Saturday, July 09, 2005

The Eclipse of God...

For those concerned about the all too frequent over-emphasis on experiential worship that we find in the evangelical community, there are some excellent lectures, by R. C. Sproul, J. Ligon Duncan, and Mark Dever, over at Ligonier Ministries. They are based on a seventeen-part series from a pastor's conference titled Overcoming the Eclipse of God. Also addressed is the aspect of evangelism and whether or not there is a dichotomy between our responsibility to evangelize and our responsibility to make disciples. In other words, should our focus on Sunday morning worship be that of evangelizing and catering to the needs of the non-Christians in our midst, or should our call to worship be centered on the worship of God and the building up of the saints? Consider these comments from R. C. Sproul in his message, The Eclipse of God (part 1 & part 2):

One can’t be brought into the presence of the living God and be bored; one can’t be brought into the presence of the living God and walk away convinced that it was irrelevant. …And what I plead, with my comrades in the ministry, is to resist the seduction of entertainment. All of us are judged in our job for how much the church is growing (in numbers). We know there’s a formula out there by which we can build the church and get people there.

But what we have to ask is: What is it that pleases God?

When you have the solemn assembly of the saints, are we designing worship for the lost? Evangelism is at the heart of the Great Commission, but it’s not at the heart of corporate worship on the Sabbath Day. The purpose of worship on the Sabbath Day, is the edification of the saints, and that they may bring their sacrifice of praise into the House of God.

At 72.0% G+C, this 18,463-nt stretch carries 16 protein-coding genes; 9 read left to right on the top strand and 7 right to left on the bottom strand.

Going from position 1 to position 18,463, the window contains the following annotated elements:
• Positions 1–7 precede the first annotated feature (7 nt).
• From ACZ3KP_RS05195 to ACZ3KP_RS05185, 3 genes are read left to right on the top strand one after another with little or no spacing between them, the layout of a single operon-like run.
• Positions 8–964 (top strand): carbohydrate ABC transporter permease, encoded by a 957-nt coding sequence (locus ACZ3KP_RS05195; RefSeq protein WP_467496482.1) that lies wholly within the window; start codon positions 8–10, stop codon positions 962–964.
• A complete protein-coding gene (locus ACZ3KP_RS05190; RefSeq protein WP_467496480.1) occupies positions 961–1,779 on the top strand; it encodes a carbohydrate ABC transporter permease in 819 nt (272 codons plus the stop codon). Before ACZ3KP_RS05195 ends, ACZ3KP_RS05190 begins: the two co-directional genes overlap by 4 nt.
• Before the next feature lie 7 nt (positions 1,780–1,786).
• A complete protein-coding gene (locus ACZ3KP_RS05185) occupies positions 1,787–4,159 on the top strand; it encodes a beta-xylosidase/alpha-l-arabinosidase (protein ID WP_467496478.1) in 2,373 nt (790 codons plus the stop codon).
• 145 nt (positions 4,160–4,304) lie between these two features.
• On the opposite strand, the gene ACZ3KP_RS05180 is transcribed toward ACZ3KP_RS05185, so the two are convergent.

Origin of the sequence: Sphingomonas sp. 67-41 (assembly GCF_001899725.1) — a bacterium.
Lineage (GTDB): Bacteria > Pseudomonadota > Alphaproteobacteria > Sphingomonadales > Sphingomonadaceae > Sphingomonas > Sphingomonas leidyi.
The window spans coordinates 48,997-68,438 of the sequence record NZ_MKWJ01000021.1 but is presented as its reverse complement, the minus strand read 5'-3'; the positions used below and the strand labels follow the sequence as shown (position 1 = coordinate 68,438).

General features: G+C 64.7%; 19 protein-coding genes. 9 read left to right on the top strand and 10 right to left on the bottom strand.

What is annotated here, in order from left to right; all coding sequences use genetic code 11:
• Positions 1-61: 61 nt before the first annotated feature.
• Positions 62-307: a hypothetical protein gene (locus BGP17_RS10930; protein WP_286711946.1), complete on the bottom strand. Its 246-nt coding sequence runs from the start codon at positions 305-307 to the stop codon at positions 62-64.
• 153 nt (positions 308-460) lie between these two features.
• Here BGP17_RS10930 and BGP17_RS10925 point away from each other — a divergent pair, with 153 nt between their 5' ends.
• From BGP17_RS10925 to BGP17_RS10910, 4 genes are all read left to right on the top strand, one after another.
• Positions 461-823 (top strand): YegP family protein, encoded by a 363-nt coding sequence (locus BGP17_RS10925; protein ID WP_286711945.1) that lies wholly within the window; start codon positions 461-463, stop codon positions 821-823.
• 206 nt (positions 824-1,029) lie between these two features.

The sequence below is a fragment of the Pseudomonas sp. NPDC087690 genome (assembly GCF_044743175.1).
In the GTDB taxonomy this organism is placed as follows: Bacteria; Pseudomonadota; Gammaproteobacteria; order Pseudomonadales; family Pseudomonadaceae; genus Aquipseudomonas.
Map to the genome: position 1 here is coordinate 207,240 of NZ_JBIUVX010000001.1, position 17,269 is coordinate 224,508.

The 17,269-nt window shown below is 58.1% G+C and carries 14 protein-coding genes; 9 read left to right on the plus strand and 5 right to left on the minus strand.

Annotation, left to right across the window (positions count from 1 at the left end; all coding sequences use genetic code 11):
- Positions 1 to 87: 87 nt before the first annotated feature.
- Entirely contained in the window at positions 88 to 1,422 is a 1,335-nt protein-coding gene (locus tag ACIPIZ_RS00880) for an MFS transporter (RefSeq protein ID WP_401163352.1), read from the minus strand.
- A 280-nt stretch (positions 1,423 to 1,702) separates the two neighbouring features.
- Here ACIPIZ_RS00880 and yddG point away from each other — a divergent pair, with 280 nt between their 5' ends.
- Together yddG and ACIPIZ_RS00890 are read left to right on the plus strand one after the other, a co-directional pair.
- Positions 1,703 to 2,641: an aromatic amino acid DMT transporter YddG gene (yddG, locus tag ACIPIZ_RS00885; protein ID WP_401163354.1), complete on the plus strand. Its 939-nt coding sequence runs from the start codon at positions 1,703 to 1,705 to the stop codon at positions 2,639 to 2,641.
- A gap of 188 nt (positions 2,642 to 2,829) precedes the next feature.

It’s for them to worship.

Or take the lecture Target Audience (part 1 & part 2), from J. Ligon Duncan:

If we're the assembly of the living God. If we're the household, the family of God... the place where discipleship is going to occur... then what is our goal in preaching? What is our target audience?

In our day and time... the idea is so often proposed that worship and preaching need to be aimed at unbelievers. That what you do in the church's services, if we are going to be effective in drawing people in, is not to use the language of Zion, which is unknown to those who are not members of Zion; and not to use the weighty substance and content of Christian truth and theology because that would offend those who are not party to that code language; and not to preach to the choir, as it were, but to reach out to those who don't know the Gospel. And thus the whole of the service and the whole of the preaching is to be crafted for those who are not members of God's people.

And of course, that's utterly upside down from the standpoint of the New Testament.

...Preaching evangelistically and expositionally are not options that are mutually exclusive to one another. That's what we ought to be doing every Lord's Day!

...Let's reject this dichotomy between evangelistic and edificational preaching. Those two things are always to go together... And so as we think of our target audience, surely we want unbelievers to come to faith in Christ, but we do not want to starve the sheep as we do that, nor do we want to bring unbelievers into the kingdom under misapprehensions about what life in the kingdom is really like.

And, finally, take a listen to Expository Preaching (part 1 & part 2), by Mark Dever:

Expositional preaching is exposing God's Word to God's people, and exposing God's people to God's Word. ...Expositional preaching is making the point of a particular passage of scripture the point of your message. ...At its best, in doing so, showing people how this is so, that is, how the point you've taken from it is in fact the point of that passage, so that you're training them in reading and understanding the Bible; and applying its truths to their lives individually, and corporately as a congregation.

And brethren, we should want people to grasp God's Word. ...We should want people to know the Word of God, not so that they can pass theology exams, but so that they can follow Christ!

...We get to teach people the wonderful truths of God's Word. And we should want them to know the truths of those different books of scripture. ...Do they know what Ruth is really about? Do they understand the point of Ezekiel? When there are troubles in the church and people are falling into factions, do they know to turn to the book of James? Do they know what the books of the Bible are about?

...we are the front-line of teaching God's people God's Word. ...that is our calling when we enter the pulpit. It is to instruct God's people in God's Word, to feed them by God's Word. We should want people to grasp God's Word, and we should want people to be grasped by God's Word.

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